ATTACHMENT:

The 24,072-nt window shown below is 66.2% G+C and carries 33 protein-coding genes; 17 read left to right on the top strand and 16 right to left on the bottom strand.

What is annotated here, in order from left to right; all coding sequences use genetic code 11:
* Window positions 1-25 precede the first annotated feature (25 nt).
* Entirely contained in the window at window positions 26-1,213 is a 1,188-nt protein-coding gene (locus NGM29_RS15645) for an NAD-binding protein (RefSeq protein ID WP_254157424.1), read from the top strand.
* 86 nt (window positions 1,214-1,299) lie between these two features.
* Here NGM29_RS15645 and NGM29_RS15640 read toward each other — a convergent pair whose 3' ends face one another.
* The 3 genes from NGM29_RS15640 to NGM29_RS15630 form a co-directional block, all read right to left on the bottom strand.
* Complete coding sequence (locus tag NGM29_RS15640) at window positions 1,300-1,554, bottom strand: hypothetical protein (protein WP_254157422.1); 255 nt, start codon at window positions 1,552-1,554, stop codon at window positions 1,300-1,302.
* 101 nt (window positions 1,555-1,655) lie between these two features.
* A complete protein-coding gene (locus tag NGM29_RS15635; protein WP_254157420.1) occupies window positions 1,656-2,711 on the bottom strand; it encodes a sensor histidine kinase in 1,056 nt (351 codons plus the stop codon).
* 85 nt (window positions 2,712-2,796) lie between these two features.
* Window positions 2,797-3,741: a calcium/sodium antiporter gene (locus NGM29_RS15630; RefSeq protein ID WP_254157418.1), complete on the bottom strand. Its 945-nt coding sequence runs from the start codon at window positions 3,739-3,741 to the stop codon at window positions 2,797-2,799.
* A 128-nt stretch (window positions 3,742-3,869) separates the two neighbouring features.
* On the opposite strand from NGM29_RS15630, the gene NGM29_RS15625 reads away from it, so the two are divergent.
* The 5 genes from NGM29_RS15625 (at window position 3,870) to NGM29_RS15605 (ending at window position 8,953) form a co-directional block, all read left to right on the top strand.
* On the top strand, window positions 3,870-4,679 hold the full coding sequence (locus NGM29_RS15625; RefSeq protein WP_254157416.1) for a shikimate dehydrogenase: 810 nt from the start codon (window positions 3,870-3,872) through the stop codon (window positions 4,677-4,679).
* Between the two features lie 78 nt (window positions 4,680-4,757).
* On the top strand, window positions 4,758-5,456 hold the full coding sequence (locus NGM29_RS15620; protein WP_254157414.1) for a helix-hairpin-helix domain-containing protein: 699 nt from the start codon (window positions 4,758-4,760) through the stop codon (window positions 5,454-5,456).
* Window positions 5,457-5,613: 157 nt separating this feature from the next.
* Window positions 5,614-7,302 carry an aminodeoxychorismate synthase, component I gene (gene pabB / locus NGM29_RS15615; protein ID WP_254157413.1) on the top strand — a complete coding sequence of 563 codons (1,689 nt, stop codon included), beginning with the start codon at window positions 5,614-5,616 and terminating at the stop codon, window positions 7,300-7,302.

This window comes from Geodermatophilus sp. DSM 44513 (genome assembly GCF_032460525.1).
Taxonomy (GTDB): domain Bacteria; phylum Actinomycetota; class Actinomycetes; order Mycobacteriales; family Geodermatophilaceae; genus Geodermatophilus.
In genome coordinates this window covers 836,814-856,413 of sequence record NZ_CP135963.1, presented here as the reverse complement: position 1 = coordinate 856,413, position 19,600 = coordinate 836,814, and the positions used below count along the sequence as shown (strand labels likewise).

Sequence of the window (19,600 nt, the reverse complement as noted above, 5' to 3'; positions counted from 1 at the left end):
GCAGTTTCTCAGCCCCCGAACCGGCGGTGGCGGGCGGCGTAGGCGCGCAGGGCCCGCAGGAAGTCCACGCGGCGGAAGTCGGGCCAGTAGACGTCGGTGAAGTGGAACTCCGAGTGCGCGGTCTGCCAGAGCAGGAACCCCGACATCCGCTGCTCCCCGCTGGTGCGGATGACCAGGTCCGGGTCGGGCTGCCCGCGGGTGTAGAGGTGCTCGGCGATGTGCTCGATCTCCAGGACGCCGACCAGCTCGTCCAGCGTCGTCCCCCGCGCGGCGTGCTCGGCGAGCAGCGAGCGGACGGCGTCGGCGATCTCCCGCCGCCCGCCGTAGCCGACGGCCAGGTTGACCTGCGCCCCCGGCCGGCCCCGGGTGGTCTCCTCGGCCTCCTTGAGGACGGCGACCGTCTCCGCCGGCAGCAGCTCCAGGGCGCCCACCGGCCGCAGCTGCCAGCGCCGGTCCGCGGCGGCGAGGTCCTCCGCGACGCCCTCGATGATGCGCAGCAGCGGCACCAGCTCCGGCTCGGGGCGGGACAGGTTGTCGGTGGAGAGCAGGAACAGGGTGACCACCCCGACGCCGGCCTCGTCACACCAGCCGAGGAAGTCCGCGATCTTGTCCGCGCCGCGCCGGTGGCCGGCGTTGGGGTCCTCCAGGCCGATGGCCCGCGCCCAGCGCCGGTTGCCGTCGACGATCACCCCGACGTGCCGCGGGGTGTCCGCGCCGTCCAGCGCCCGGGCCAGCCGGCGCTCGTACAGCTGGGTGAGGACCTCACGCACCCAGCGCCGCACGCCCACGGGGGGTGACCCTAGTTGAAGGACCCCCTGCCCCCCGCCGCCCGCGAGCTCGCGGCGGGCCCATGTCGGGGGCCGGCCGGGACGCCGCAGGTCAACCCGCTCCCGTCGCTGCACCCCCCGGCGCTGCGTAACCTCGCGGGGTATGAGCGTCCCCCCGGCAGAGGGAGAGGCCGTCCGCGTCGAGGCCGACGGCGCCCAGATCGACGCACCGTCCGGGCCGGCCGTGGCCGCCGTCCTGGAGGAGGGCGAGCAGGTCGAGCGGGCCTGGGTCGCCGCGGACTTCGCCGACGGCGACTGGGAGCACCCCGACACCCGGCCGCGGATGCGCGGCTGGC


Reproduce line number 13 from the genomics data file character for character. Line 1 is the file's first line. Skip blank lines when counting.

* A 128-nt stretch (window positions 3,742-3,869) separates the two neighbouring features.